Seqrite reports that the education domain amongst the hardest hit by cyber-threats in India.
Within the last decade, the Indian education industry’s adoption of new-age tech tools has driven a much-needed, large-scale transformation. But is the sector’s rapid digitisation trajectory also making it a more lucrative target for cybercriminals? The latest quarterly threat report by Seqrite, a specialist provider of endpoint security, network security, enterprise mobility management and data protection solutions, seemed to indicate that it does.
Based on Seqrite telemetry data compiled between July and September 2019, the report revealed just how troubling the threat landscape in India is – and the magnitude of the cybersecurity challenge facing Indian enterprises. The Seqrite Threat Report Q3 2019 pinpointed the education domain as one of the most “at-risk” industries in the country, with the sector accounting for more than 30% of cyber-threats targeting Indian enterprises between July and September 2019.
This indicated a major shift in the sector-wise priorities amongst cybercriminals, as compared to the preceding quarters, and underscored a willingness to exploit the weaker security infrastructures at educational institutions to create maximum disruption. Other industries that remained at high risk included manufacturing, BFSI, media & entertainment, and professional services – underlining that no sector remained immune from the growing cybersecurity challenge in India.
The Seqrite Quarterly Threat Report 2019 also highlighted an evolution in attack methodologies. For instance, the emergence of sophisticated ransomware such as LockerGoga marked a shift from a single-screen approach to leveraging ransomware as a sophisticated payload distribution platform. Unsecured Remote Desktop Protocol (RDP) were also targeted by ransomware such as TFlower to compromise the security of corporate enterprises and government agencies at scale.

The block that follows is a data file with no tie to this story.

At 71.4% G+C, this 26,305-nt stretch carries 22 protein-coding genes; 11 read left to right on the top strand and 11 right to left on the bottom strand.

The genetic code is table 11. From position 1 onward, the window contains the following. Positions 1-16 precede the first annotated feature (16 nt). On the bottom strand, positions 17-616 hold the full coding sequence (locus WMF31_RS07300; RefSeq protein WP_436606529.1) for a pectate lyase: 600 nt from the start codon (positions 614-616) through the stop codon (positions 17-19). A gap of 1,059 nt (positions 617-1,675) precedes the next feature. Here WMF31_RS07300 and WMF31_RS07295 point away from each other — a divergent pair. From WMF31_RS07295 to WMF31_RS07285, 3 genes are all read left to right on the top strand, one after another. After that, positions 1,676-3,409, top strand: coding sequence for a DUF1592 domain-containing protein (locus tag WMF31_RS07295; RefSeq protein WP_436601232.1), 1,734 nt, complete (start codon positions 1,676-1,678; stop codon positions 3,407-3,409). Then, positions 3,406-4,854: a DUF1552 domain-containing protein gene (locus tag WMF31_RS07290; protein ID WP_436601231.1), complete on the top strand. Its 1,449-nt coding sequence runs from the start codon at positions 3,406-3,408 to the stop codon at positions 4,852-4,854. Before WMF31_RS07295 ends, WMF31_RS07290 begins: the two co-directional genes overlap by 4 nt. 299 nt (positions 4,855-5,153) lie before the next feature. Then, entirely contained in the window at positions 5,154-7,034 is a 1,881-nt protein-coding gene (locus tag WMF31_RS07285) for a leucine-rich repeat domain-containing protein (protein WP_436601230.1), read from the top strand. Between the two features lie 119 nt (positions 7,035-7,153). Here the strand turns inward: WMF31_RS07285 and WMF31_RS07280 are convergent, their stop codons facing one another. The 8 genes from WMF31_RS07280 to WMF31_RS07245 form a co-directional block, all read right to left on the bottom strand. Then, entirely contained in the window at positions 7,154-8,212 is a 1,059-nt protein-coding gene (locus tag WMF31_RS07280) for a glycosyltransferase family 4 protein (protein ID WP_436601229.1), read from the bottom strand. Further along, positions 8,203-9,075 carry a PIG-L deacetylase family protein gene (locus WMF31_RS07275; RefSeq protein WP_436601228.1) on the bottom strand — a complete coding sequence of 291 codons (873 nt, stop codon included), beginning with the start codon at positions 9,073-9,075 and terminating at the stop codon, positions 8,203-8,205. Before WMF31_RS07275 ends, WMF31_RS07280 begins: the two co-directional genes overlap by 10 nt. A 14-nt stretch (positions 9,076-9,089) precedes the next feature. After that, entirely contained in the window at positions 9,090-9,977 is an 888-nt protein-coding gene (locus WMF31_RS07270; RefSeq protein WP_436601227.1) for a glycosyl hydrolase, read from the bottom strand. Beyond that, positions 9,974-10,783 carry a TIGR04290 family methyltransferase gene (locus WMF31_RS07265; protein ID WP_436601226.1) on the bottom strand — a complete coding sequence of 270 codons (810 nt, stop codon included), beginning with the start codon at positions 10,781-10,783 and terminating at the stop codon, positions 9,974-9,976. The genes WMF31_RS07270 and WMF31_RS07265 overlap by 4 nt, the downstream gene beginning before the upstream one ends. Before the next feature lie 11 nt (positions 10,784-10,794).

Constantly evolving malware continued to use complex obfuscation techniques and attack methodologies to escape detection by conventional, signature-based cybersecurity approach. This evolution of the threat landscape drove home the critical need for advanced security tools, such as Seqrite’s patented Signatureless Behaviour-Based Malware Detection Technology and the GoDeep.AI threat hunting engine, to strengthen the cyber defence efforts.
Another worrying trend uncovered by Seqrite in its latest threat report was the steady increase in the quantum of cyber-threats targeting Indian enterprises over the year. Between July and September 2019, the brand detected and stopped more than 38 million cyber-threats including ransomware, malware, virus/worm infectors, cryptojacking, and exploit-based attacks. This statistic marked an increase of 4 million and 10 million over the number of threats detected in Q2 2019 and Q1 2019, respectively. It also marked a massive year-on-year increase of 12 million over the corresponding numbers in Q2 2018, which saw 26 million threats stopped by Seqrite.
During the latest monitoring period, Trojans saw a huge surge in their adoption and were the preferred attack method deployed against Indian enterprises, with such intrusions accounting for 27% of the total threats. Other threats – such as infectors (24%), worms (17%), PUAs (13%), and cryptojacking (11%) – also remained popular amongst cybercriminals.
Based on Seqrite telemetry data, the Seqrite Threat Report Q3 2019 has been compiled by Quick Heal Security Labs, the R& D division of Quick Heal Technologies. Quick Heal Security Labs is a leading source of threat research, threat intelligence and cybersecurity and analyses threat data fetched from millions of endpoints and networks across the globe. It aims to arm enterprises and consumers with cutting-edge security threat research and cyber intelligence, thus delivering enhanced, timely, and improved protection against existing and future cyber threats.